Binge eating disorder, anorexia nervosa, and bulimia nervosa are common eating disorders in which people develop unhealthy attitudes and behaviors towards food. Binge eating disorder (BED) is where a person consumes lots of food in a short span of time and then feels a loss of control and shame afterwards. Anorexia and bulimia are similar in that the sufferers are obsessed with losing weight. However, anorexics starve themselves while bulimics will purge after eating. Anorexia and bulimia are quite common in young women, although men are affected as well. Binge eating can happen at any age but is often seen in middle-aged people. Anorexia and bulimia are often caused by an abnormal fear of weight gain or an obsession with a particular body type. Binging often stems from depression, anxiety, boredom, and stress. Sometimes a traumatic life event can trigger an eating disorder. Although these three disorders are the most well-known, there are other eating disorders like pica, rumination syndrome, and night eating syndrome (NES).
People diagnosed with pica have appetites for non-nutritive substances like paper, paint, glass, etc. Pica is often caused by stressful events, such as familial issues or emotional trauma. Pregnant women and those with autism are also susceptible to developing pica.
Rumination syndrome is a rare subconscious behavior where a person will eat normally, but after an hour or so, undigested food comes up from the esophagus. This condition mostly affects children and infants, but some adults are affected by it as well. It mainly affects those with developmental disabilities because it may be related to their unvoiced dislike of a certain food.
Night eating syndrome (NES) is a delayed circadian pattern of eating which then causes weight gain. NES is similar to binge eating in that the person suffering from the condition may feel shame or guilt after eating. However, those with NES usually don’t consume as much food in one sitting as binge eaters.
Some of the symptoms of eating disorders are difficult to spot unless a close family member or friend monitors the habits of the person with the disorder.
Binge eaters may personally experience a stomach ache after eating and feel so guilty, they turn to food for comfort and repeat the cycle. Those with anorexia and bulimia may take lots of laxatives, diet pills, or diuretics. Some may consume very small amounts of food or play with it on their plate. Extreme calorie counting and an obsession with weight loss are also symptoms of these disorders.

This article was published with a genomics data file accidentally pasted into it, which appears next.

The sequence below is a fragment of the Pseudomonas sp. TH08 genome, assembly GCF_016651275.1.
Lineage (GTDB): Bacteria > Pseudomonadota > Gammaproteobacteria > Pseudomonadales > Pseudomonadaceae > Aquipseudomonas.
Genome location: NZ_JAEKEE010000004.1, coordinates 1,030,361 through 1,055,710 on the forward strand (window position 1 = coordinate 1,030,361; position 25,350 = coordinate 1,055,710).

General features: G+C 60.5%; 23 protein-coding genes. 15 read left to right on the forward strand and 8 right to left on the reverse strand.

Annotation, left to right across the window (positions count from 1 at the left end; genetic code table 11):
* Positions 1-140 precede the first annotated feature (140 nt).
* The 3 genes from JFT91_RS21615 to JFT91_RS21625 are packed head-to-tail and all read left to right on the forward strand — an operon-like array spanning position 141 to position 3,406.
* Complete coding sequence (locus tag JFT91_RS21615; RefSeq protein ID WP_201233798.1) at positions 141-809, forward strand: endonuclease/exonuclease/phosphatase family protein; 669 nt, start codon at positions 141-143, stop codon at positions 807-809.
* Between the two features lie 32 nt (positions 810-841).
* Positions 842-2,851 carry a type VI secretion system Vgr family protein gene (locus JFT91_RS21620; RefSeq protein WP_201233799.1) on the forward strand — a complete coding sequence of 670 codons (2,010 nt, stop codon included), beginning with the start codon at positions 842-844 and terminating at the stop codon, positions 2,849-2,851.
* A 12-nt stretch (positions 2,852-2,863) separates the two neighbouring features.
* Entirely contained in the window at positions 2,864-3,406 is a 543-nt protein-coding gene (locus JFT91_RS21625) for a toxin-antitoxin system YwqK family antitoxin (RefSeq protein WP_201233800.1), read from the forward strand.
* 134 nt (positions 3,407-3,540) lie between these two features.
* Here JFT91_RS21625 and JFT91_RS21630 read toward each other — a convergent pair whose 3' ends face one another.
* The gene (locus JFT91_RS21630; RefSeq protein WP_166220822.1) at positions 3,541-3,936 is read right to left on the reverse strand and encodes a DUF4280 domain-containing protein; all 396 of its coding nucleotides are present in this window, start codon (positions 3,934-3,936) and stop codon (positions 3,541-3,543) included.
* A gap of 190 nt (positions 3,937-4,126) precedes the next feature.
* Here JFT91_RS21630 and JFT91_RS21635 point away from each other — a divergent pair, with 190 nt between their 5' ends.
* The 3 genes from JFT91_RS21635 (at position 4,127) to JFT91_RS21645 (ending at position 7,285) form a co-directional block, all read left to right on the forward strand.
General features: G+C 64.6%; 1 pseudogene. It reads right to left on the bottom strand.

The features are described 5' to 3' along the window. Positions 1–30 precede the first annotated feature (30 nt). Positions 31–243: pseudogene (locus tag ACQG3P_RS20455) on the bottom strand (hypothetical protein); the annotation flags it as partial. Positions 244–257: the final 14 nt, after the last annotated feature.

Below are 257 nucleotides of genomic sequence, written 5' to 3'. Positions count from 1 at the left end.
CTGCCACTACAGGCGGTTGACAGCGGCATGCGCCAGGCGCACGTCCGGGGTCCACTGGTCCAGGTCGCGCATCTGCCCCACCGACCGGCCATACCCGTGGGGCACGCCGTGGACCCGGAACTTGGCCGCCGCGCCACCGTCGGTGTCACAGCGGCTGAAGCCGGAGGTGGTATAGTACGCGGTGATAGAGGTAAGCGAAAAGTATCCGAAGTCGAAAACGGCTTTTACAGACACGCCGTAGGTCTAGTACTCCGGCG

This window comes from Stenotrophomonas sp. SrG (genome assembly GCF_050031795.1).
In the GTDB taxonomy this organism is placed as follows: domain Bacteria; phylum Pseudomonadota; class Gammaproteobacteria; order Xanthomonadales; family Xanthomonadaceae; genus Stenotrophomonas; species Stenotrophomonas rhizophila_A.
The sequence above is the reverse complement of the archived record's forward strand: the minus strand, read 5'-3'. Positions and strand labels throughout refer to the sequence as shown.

Those with anorexia may not only look skinny, but they may experience constipation, be sensitive to the cold, have brittle hair and nails, and feel lethargic. Women with anorexia may stop having periods, which is known as amenorrhea.
Bulimics may experience constipation, dehydration, heart problems, swollen salivary glands, yellow or worn-down enamel, and sore throats.
Several factors can lead to an eating disorder. The most well-known causes are negative body image and poor self-esteem. There are environmental and biological factors that can contribute too. Environmental factors are things like a dysfunctional family or a profession that promotes a particular body image, such as modeling or ballet. Eating disorders can also arise because of trauma; sometimes the victim thinks if that if they didn’t look the way they did, the trauma wouldn’t have happened or they lose the ability to care about themselves. Major life changes can also lead to eating disorders. Eating disorders can also arise because of biological issues, for example if hormones are off-balance, an eating disorder can occur to try to help compensate for the imbalance. Genetics and nutritional deficiencies are also possible reasons for an eating disorder to arise. The exact gene that relates to eating disorders isn’t known, but scientists know that genetics play a large role.
Most eating disorders can be treated with a combination of cognitive behavioral therapy, family therapy, and nutrition counseling. Anorexics may need to be hospitalized to safely gain back weight under observation. Counseling will help the patients identify external event or a stressors that cause them to turn to negative eating behaviors. Coming up with an appropriate diet with a physician can help patients develop good habits.
In some cases, anti-depressants may be prescribed.
The best prevention for eating disorders is to know what’s healthy for you and to be satisfied with it. An extensive culture prevention program that’s being implemented is to change the idea that being thin and muscular is the only correct way to be. People who are overweight or just stocky are at a higher risk of eating disorders because of the cultural ideal. To combat this, encouraging acceptance of everyone, no matter weight or body size is a tremendous start to preventing eating disorders; people listen and learn how to view themselves based on the way you speak about their bodies. Another prevention technique is to be critical about the body image the media portrays; the media portrays an unhealthy body image, so be vocal about it because family and friends listen and learn from everyone around them.